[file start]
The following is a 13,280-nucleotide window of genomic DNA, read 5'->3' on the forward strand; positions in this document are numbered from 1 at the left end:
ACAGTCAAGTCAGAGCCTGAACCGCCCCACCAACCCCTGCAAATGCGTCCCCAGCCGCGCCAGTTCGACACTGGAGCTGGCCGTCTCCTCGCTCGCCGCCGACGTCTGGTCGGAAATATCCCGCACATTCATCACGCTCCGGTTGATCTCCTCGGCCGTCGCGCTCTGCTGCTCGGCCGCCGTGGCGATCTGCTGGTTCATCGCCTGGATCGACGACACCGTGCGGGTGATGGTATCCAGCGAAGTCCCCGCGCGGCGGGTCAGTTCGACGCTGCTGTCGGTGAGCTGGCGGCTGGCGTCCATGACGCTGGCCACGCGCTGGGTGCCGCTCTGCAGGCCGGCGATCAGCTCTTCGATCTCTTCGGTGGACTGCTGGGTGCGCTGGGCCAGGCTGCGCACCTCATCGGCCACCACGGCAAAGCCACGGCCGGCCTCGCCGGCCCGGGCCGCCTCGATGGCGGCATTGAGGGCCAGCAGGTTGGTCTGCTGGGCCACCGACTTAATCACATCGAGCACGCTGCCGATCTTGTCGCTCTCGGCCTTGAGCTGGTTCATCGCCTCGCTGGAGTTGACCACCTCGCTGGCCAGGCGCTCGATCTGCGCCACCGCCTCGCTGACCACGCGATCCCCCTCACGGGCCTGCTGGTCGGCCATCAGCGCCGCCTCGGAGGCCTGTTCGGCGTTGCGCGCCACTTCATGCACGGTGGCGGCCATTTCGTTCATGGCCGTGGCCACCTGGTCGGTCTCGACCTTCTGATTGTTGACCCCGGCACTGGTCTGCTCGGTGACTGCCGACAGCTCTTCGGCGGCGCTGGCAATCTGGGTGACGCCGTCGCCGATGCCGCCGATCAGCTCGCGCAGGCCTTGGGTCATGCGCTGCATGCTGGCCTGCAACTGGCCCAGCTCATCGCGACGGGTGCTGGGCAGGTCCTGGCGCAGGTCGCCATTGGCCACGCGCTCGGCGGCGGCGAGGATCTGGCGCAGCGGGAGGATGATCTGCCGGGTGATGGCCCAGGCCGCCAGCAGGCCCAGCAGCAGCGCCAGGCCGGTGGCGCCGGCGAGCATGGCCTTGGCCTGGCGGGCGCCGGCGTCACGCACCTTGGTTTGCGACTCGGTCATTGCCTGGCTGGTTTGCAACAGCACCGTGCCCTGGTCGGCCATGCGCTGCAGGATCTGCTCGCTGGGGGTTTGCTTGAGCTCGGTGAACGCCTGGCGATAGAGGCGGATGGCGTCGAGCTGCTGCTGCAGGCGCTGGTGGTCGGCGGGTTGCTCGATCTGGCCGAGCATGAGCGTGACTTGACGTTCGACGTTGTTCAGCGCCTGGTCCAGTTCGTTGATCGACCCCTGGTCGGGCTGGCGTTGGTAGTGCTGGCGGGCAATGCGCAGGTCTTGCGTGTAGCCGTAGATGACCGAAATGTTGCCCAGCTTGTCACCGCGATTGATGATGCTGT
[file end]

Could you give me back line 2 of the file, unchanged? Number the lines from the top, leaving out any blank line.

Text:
ACAGTCAAGTCAGAGCCTGAACCGCCCCACCAACCCCTGCAAATGCGTCCCCAGCCGCGCCAGTTCGACACTGGAGCTGGCCGTCTCCTCGCTCGCCGCCGACGTCTGGTCGGAAATATCCCGCACATTCATCACGCTCCGGTTGATCTCCTCGGCCGTCGCGCTCTGCTGCTCGGCCGCCGTGGCGATCTGCTGGTTCATCGCCTGGATCGACGACACCGTGCGGGTGATGGTATCCAGCGAAGTCCCCGCGCGGCGGGTCAGTTCGACGCTGCTGTCGGTGAGCTGGCGGCTGGCGTCCATGACGCTGGCCACGCGCTGGGTGCCGCTCTGCAGGCCGGCGATCAGCTCTTCGATCTCTTCGGTGGACTGCTGGGTGCGCTGGGCCAGGCTGCGCACCTCATCGGCCACCACGGCAAAGCCACGGCCGGCCTCGCCGGCCCGGGCCGCCTCGATGGCGGCATTGAGGGCCAGCAGGTTGGTCTGCTGGGCCACCGACTTAATCACATCGAGCACGCTGCCGATCTTGTCGCTCTCGGCCTTGAGCTGGTTCATCGCCTCGCTGGAGTTGACCACCTCGCTGGCCAGGCGCTCGATCTGCGCCACCGCCTCGCTGACCACGCGATCCCCCTCACGGGCCTGCTGGTCGGCCATCAGCGCCGCCTCGGAGGCCTGTTCGGCGTTGCGCGCCACTTCATGCACGGTGGCGGCCATTTCGTTCATGGCCGTGGCCACCTGGTCGGTCTCGACCTTCTGATTGTTGACCCCGGCACTGGTCTGCTCGGTGACTGCCGACAGCTCTTCGGCGGCGCTGGCAATCTGGGTGACGCCGTCGCCGATGCCGCCGATCAGCTCGCGCAGGCCTTGGGTCATGCGCTGCATGCTGGCCTGCAACTGGCCCAGCTCATCGCGACGGGTGCTGGGCAGGTCCTGGCGCAGGTCGCCATTGGCCACGCGCTCGGCGGCGGCGAGGATCTGGCGCAGCGGGAGGATGATCTGCCGGGTGATGGCCCAGGCCGCCAGCAGGCCCAGCAGCAGCGCCAGGCCGGTGGCGCCGGCGAGCATGGCCTTGGCCTGGCGGGCGCCGGCGTCACGCACCTTGGTTTGCGACTCGGTCATTGCCTGGCTGGTTTGCAACAGCACCGTGCCCTGGTCGGCCATGCGCTGCAGGATCTGCTCGCTGGGGGTTTGCTTGAGCTCGGTGAACGCCTGGCGATAGAGGCGGATGGCGTCGAGCTGCTGCTGCAGGCGCTGGTGGTCGGCGGGTTGCTCGATCTGGCCGAGCATGAGCGTGACTTGACGTTCGACGTTGTTCAGCGCCTGGTCCAGTTCGTTGATCGACCCCTGGTCGGGCTGGCGTTGGTAGTGCTGGCGGGCAATGCGCAGGTCTTGCGTGTAGCCGTAGATGACCGAAATGTTGCCCAGCTTGTCACCGCGATTGATGATGCTGT